trust, has been said to convince your “ The grace of God” is a phrase of correpondent, and his friends also, that frequent occurrence in most writings of the writer of the “ Essay on Justificaa religious nature; but it is to be feared tion" is an admirer of that charity that it is often used in a very vague which vaunteth not itself, and which is sense; and, indeed, in a sense diametri- not puffed up; and that, for himself, he cally opposed to its use in Scripture. desires to rank with those who The grace of God there spoken of, is “ Do good by stealth, and blush to find it fame." said to bring salvation. But the salvation that is IN CHRIST consists in Sept. 10, 1822. putting off the works of darkness, and putting on the Lord Jesus Christ. These are expressions of immense mag. So far our correspondent, whose aponitude, and plainly intimate that we are logy will, we trust, be found satisfacto strip OURSELVES of all those evil story. But, in addition to the passages of lusts which cleave to us as a garment Scripture which he has referred to, we does to the body; and, like the disci-think there are many others of equal ciples and the multitude, when our weight, which he might have adduced. Lord ascended to Jerusalem, cast them Such as, “ Him that honoureth me, I down to be trodden under foot, while will honour”-“ How can ye believe we hail Him as the only Saviour, and which receive honour one of another, receive Him to reign in our hearts with and seek not the honour that cometh undivided sway. It is only in as far from God alone;" What does this imas we thus act, that we experience the ply, but that it is our duty so to demean grace of God, and can become fit habi- ourselves as to endeavour to secure the tations of God through the Spirit; for approbation of God: Again : " Whereso long as it remains a fact that his ser- 'fore, we labour, the margin says, endeavour,” that whether present or absent readily solved or reconciled; since on we may be accepted of him." It were the authority of the New Testament, easy to extend these remarks, but it is and by the universal consent of the not necessary. The truth is, that though Christian world, the baptism of an when we have done all those things adult heathen, being supposed to folwhich Christ has enjoined, we are un- low a voluntary, conscientious, renunprofitable servants as to any benefit ciation of his former idolatrous princiwhich he can receive from our works, ples; and a cordial embracing of, and a or as to any proportion between our best credible profession of attachment to the works and the reward, yet Christ has gospel of the Lord Jesus Christ; it assured us, that he will approve of the follows that it should at once introduce works of faith and love; that they are him into all the privileges and ordinanpleasing to him; that the very least of ces of that gospel; and that nothing them shall not lose its reward, but that can exist to bar his immediate admission he will make an honourable mention of to the table of his newly acknowledged them in the day of judgment, and re- Master, in conformity with his own compense them at the resurrection of divine command, but what would be an the just. For God is not unrighteous equally valid objection to his being adto forget his people's work and labour mitted to the initiatory ordinance of of love, which they have shewed to his baptism. name, nor unfaithful to his promise of On these points I earnestly desire sarewarding them. In a word, we cannot tisfaction ; since they appear to me to but think that there is quite as much involve a departure from that gospel danger of our losing sight of this doc simplicity for which Christians are trine, which is certainly the doctrine of bound constantly and zealously to conthe scriptures, as there is of a real tend. Christian perverting it to a self-righ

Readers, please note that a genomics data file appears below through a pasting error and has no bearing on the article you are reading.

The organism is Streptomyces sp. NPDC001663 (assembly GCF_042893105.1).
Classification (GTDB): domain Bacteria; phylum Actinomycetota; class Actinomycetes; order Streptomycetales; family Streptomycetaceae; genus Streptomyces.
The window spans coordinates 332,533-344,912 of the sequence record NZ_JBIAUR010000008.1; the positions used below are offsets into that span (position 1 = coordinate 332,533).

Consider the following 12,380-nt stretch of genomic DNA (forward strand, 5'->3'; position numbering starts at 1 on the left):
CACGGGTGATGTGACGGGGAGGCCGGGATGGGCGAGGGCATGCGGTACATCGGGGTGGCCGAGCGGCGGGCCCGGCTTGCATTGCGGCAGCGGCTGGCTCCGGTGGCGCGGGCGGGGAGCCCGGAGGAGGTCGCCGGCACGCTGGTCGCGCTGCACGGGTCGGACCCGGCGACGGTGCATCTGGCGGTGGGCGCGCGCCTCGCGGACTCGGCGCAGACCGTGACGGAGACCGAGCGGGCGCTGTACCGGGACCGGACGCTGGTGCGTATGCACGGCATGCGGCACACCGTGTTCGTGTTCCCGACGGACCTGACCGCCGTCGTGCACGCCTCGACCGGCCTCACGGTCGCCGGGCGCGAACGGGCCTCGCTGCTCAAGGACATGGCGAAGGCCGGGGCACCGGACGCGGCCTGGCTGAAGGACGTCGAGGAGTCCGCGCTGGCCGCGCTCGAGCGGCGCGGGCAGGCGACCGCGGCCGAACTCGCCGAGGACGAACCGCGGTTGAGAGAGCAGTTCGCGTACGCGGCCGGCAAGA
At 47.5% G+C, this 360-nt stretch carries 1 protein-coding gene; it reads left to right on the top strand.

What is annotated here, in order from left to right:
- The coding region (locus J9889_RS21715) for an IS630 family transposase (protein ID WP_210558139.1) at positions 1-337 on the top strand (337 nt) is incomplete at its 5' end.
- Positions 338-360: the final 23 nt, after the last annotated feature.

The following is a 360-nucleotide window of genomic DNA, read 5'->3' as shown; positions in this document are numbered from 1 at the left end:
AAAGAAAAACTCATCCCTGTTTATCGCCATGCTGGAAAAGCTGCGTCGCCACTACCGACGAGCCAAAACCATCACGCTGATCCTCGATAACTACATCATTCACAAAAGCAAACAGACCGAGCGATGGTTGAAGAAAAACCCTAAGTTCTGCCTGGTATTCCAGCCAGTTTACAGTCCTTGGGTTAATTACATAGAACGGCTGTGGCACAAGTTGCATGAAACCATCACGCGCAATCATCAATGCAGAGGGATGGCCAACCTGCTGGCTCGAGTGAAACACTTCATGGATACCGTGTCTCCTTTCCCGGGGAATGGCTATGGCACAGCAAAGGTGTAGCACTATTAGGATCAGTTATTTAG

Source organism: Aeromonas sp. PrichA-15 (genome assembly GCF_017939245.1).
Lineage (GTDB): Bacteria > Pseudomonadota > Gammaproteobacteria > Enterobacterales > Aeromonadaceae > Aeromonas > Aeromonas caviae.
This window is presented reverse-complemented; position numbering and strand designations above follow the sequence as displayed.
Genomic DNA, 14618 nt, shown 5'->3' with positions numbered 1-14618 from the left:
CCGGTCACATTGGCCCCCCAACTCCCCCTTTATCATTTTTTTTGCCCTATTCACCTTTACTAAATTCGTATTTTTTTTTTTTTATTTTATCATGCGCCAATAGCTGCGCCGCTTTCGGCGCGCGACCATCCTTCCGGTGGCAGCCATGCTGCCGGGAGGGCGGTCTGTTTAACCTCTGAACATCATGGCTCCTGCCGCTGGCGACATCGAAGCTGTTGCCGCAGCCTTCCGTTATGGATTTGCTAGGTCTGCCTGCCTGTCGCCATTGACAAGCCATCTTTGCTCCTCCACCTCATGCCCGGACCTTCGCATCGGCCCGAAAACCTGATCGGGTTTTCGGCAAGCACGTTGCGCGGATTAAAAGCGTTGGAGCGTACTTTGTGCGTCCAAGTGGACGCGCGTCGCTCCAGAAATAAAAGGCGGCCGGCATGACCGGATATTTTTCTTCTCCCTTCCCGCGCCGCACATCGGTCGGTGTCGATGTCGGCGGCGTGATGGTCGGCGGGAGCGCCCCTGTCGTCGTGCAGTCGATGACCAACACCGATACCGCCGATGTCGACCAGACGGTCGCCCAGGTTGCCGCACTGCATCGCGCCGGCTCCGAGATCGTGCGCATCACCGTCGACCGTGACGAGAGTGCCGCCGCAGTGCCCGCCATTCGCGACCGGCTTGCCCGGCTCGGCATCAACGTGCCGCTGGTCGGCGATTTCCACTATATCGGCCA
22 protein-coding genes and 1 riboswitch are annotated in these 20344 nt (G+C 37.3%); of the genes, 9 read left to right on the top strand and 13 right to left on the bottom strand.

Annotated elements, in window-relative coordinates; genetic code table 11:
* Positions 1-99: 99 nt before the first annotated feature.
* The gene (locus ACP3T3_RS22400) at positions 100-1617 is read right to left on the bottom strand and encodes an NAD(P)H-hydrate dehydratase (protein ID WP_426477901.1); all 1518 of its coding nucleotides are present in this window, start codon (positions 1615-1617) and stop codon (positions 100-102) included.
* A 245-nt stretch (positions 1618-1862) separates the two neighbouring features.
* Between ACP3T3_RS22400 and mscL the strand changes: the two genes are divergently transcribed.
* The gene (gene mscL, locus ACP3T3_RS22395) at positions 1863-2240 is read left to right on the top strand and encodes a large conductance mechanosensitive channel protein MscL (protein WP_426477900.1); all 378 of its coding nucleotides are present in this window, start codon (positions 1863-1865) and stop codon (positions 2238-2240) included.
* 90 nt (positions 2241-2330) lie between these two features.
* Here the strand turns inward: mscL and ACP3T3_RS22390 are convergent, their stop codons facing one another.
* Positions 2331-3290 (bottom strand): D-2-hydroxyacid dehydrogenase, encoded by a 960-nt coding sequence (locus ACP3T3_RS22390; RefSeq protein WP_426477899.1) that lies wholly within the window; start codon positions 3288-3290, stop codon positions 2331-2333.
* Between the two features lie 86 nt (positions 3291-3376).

I am Sir, yours, teous purpose. -EDITOR.



A copy of the following letter has been sent to the Editor of the Old Evangelical

Evangelical Magazine, for insertion in that Journal. ] To the Editor of the New We are a little curious to see whether it

Magazine. be deemed admissible, and if so, what

SIR, answer will be returned to it.- Editor. To the Editor of the Evangelical Magazine.

I should feel obliged if any of your intelligent correspondents would in

form me, through the medium of your miscel. Through the medium of your Magazine, I should be glad to obtain a solu

lany, whether the ministers of the established tion of some difficulties, which have church are enjoined by law to register the arisen in my mind, from a perusal of the births of the children of Dissenters, in the accounts given, relative to the South | parish books, without the ceremony of Sea Missions, under the patronage of sprinkling being used. the London Missionary Society. On I have heard it hinted, that by some rereference to the Report of the Stations, cent decision in our courts of law, the lega(Quart. Chron.-Vol. ii. page 155) it appears that a broad line of distinction

lity of Dr. Williams's registry to establish is drawn by the Missionaries, between